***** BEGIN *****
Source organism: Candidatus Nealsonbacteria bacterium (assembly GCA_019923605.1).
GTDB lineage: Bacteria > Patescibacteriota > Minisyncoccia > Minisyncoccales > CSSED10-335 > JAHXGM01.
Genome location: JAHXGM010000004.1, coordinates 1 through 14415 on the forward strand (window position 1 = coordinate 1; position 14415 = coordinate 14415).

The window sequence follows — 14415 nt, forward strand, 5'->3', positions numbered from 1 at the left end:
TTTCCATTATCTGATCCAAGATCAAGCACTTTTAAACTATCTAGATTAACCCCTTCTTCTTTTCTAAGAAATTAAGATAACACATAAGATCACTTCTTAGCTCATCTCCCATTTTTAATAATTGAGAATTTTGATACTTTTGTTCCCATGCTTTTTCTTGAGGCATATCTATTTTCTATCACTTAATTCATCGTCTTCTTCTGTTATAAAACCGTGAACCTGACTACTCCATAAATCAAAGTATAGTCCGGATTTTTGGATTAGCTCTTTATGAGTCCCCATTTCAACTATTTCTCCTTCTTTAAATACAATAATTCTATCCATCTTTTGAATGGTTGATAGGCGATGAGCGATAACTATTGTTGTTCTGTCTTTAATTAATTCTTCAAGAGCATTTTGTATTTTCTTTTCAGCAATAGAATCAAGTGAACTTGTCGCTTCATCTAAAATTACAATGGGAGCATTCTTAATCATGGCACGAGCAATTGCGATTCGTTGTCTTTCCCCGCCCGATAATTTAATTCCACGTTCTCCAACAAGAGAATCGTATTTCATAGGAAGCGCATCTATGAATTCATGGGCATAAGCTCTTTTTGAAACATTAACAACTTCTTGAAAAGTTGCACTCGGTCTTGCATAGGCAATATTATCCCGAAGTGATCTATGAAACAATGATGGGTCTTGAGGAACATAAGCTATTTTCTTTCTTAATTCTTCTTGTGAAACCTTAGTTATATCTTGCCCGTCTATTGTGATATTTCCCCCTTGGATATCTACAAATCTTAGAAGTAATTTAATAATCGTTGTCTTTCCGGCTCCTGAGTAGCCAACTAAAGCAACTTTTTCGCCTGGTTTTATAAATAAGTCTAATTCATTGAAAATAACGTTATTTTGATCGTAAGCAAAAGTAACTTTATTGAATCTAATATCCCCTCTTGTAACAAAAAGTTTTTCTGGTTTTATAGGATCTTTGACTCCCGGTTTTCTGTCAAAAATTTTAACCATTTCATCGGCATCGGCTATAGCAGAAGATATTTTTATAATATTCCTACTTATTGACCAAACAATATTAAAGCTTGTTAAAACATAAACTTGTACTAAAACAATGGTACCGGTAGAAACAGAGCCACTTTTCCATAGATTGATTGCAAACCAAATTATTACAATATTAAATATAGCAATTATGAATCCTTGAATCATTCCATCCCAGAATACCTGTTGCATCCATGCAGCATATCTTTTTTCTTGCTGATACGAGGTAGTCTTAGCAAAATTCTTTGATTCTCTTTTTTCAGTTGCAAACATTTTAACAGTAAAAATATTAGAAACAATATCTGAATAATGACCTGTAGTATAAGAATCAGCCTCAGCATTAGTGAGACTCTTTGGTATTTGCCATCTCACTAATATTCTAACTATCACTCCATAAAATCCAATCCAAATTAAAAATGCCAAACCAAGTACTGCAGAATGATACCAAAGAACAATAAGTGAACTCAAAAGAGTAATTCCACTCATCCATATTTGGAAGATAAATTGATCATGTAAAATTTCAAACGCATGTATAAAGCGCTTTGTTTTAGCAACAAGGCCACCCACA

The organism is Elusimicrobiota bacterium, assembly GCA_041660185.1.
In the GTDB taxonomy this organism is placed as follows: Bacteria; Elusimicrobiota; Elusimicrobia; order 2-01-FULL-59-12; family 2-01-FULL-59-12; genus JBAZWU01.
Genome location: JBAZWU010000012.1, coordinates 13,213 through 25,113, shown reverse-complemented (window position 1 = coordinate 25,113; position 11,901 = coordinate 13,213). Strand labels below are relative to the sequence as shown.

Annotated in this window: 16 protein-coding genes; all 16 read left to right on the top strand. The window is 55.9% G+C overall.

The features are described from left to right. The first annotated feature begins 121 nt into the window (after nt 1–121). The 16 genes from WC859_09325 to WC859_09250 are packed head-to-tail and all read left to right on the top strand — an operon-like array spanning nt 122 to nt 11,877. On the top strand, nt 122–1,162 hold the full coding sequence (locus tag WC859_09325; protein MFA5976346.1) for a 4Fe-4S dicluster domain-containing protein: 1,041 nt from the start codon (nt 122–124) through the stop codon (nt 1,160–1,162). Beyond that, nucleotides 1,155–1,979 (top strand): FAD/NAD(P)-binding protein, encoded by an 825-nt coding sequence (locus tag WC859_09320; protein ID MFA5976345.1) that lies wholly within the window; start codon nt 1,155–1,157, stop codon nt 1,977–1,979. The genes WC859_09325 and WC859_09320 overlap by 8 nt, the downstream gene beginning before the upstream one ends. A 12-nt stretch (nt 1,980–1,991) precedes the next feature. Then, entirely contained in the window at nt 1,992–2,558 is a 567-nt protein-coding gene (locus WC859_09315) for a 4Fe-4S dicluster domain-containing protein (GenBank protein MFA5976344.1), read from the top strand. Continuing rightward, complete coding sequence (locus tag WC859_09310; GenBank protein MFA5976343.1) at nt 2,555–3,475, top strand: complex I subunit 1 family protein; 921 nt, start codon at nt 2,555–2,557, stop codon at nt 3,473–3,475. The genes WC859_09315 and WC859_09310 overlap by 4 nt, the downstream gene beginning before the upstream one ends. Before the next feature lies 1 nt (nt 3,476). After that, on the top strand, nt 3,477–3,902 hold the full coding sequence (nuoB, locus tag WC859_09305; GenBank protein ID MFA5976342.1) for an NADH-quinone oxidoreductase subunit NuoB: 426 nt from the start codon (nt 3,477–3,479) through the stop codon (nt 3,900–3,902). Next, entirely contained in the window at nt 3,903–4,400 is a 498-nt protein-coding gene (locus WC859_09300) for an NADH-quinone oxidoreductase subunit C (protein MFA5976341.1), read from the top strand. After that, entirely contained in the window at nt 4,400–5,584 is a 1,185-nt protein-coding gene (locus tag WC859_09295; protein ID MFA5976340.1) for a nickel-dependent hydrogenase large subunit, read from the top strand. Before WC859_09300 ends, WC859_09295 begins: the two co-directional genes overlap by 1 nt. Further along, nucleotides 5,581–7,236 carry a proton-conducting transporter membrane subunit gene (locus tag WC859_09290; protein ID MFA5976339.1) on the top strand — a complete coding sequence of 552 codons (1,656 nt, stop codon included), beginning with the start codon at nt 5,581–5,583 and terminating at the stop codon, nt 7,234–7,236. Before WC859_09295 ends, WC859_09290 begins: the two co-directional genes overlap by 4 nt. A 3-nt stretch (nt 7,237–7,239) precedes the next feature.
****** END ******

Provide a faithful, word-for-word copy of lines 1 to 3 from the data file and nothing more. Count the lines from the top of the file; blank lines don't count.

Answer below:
Source organism: Candidatus Nealsonbacteria bacterium (assembly GCA_019923605.1).
GTDB lineage: Bacteria > Patescibacteriota > Minisyncoccia > Minisyncoccales > CSSED10-335 > JAHXGM01.
Genome location: JAHXGM010000004.1, coordinates 1 through 14415 on the forward strand (window position 1 = coordinate 1; position 14415 = coordinate 14415).